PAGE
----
Russian missile barrage puts Ukrainian air defenses in check

Russian missile barrage puts Ukrainian air defenses in check

kyiv, Ukraine – A swarm of drones and a barrage of cruise missiles rocked towns and cities across Ukraine on Thursday, the biggest assault in weeks and the latest in a wave of increasingly sophisticated dogfights pitting the evolving tactics of Russia with Ukraine’s growing arsenal of air defense weapons.

At dawn in kyiv, the capital, the trails of missiles or anti-aircraft weapons remained in the sky and fragments of intercepted missiles fell on a children’s playground and on private homes.

Valya Kravchun surveys the damage in her kyiv neighborhood. (Laura Boushnak/The New York Times)

Russia, the Ukrainian Defense Ministry said in a statement, had been “reserving for the last days of the year one of the most massive missile attacks since the start of the full-scale invasion.”

Las air defenses Ukrainian companies were overwhelmed at times.

Iranian-made explosive droneswhich Russia began acquiring last summer, were launched in a first wave, apparently to bog down air defenses ahead of cruise missile attacks, the Ukrainian air force said.

The Ukrainian air force declared that its defense forces had shot down 54 of the 69 missiles cruise ships and had also shot down drones.

The attack is likely to prompt further calls from Ukrainian authorities for more Western air defense systems, as the growing arsenal of advanced weapons sent by kyiv’s allies has failed to stop Moscow’s debilitating attacks on energy infrastructure, that have caused widespread blackouts as the country grapples with freezing winter temperatures.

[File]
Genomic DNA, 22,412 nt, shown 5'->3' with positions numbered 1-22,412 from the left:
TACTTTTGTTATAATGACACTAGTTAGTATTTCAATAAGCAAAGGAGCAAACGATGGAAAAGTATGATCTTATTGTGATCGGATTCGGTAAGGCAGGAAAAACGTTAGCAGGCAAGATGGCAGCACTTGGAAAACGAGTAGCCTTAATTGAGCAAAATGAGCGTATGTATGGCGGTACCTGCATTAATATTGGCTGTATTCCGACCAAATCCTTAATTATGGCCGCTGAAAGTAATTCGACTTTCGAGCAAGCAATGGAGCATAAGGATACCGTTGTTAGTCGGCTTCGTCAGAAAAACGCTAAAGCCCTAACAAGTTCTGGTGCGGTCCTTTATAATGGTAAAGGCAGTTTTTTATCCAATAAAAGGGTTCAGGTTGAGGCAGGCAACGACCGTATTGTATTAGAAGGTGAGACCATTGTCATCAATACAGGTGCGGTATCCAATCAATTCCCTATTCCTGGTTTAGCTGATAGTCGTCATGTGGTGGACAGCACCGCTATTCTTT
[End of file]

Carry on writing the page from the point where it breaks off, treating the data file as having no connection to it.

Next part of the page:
Following the attacks, the Russian Ministry of Defense published an image on its official channel of Telegramthe social messaging app, showing a Kalibr cruise missile and a message:

“The Kalibr will never run out.”

The White House condemned the attacks as part of Russia’s “barbaric war” and vowed to continue helping Ukraine defend itself.

“This is another example of the putin’s brutality, attacking Ukraine’s critical infrastructure, which provides light and heat to Ukrainian civilians,” Adrienne Watson, a spokeswoman for the National Security Council, said in a statement, referring to Russia’s President Vladimir Putin.

The new wave of attacks has once again thwarted the work of crews trying to repair Ukraine’s power grid and raised the prospect of many Ukrainians losing power over the New Year holidays.

For three months, Russia has launched barrages of cruise missiles and drones at Ukraine’s energy grid, in what military analysts say is a strategy to plunge the country into cold and darkness in order to lower morale.

The latest bombardment caused two deaths and four injuries, including a 14-year-old girl hit by falling debris, according to authorities.

Air defense weapons shot down four of the six cruise missiles near Lviv in western Ukraine, but the two that made it through hit power stations, knocking out power to the 90% of the city, as stated by the mayor, Andriy SadovyiIn an interview.

“Putin uses the scenario to demoralize the Ukrainian people,” Sadovyi said.

But Lviv will resist, he said.

Diesel generators were turned on at the hospitals so operations could continue, he said, and the city is well supplied with firewood for the emergency heating of the shelters.

Amid the barrage, two oblasts – Dnipropetrovsk in central Ukraine and Odessa in the south – preemptively disconnected electricity to limit damage in the event of a short-circuit in the grid during a strike, a utility company reported in a statement.

In kyiv, Mayor Vitali Klitschko declared that the attacks had knocked out power to 40% of the capital.

Amid chaos in the sky, as missiles and drones streaked in and Ukraine fired counter-air defense missiles, a Ukrainian S-300 interceptor missile flew towards Belarus and was shot down by the Ukrainian military, it said. the Belarusian Defense Ministry.